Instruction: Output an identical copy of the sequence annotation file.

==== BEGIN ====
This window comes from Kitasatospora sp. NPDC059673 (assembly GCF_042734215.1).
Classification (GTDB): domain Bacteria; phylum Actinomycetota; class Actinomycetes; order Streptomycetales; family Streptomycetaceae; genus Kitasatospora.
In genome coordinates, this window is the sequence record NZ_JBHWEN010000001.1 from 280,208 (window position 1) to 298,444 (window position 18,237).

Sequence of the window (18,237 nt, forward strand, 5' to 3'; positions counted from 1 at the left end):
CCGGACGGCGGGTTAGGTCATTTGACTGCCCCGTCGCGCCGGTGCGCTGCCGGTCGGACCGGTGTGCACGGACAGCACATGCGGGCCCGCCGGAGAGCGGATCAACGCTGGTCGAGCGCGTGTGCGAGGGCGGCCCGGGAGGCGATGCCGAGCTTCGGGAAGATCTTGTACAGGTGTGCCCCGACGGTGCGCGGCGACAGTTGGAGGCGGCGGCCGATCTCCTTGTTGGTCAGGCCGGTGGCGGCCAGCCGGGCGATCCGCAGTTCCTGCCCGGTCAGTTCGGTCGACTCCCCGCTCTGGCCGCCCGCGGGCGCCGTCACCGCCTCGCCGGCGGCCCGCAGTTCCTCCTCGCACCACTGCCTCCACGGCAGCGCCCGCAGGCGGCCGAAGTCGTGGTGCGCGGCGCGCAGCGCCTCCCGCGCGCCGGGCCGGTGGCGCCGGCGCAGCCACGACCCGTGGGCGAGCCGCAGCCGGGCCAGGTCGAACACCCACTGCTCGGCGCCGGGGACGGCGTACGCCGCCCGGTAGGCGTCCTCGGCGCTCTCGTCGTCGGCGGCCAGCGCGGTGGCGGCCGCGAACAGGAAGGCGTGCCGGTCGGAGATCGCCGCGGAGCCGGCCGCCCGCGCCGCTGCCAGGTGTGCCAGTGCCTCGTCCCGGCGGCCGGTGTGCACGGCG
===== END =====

This window comes from Kitasatospora sp. NPDC059673 (assembly GCF_042734215.1).
Classification (GTDB): domain Bacteria; phylum Actinomycetota; class Actinomycetes; order Streptomycetales; family Streptomycetaceae; genus Kitasatospora.
In genome coordinates, this window is the sequence record NZ_JBHWEN010000001.1 from 280,208 (window position 1) to 298,444 (window position 18,237).

Sequence of the window (18,237 nt, forward strand, 5' to 3'; positions counted from 1 at the left end):
CCGGACGGCGGGTTAGGTCATTTGACTGCCCCGTCGCGCCGGTGCGCTGCCGGTCGGACCGGTGTGCACGGACAGCACATGCGGGCCCGCCGGAGAGCGGATCAACGCTGGTCGAGCGCGTGTGCGAGGGCGGCCCGGGAGGCGATGCCGAGCTTCGGGAAGATCTTGTACAGGTGTGCCCCGACGGTGCGCGGCGACAGTTGGAGGCGGCGGCCGATCTCCTTGTTGGTCAGGCCGGTGGCGGCCAGCCGGGCGATCCGCAGTTCCTGCCCGGTCAGTTCGGTCGACTCCCCGCTCTGGCCGCCCGCGGGCGCCGTCACCGCCTCGCCGGCGGCCCGCAGTTCCTCCTCGCACCACTGCCTCCACGGCAGCGCCCGCAGGCGGCCGAAGTCGTGGTGCGCGGCGCGCAGCGCCTCCCGCGCGCCGGGCCGGTGGCGCCGGCGCAGCCACGACCCGTGGGCGAGCCGCAGCCGGGCCAGGTCGAACACCCACTGCTCGGCGCCGGGGACGGCGTACGCCGCCCGGTAGGCGTCCTCGGCGCTCTCGTCGTCGGCGGCCAGCGCGGTGGCGGCCGCGAACAGGAAGGCGTGCCGGTCGGAGATCGCCGCGGAGCCGGCCGCCCGCGCCGCTGCCAGGTGTGCCAGTGCCTCGTCCCGGCGGCCGGTGTGCACGGCG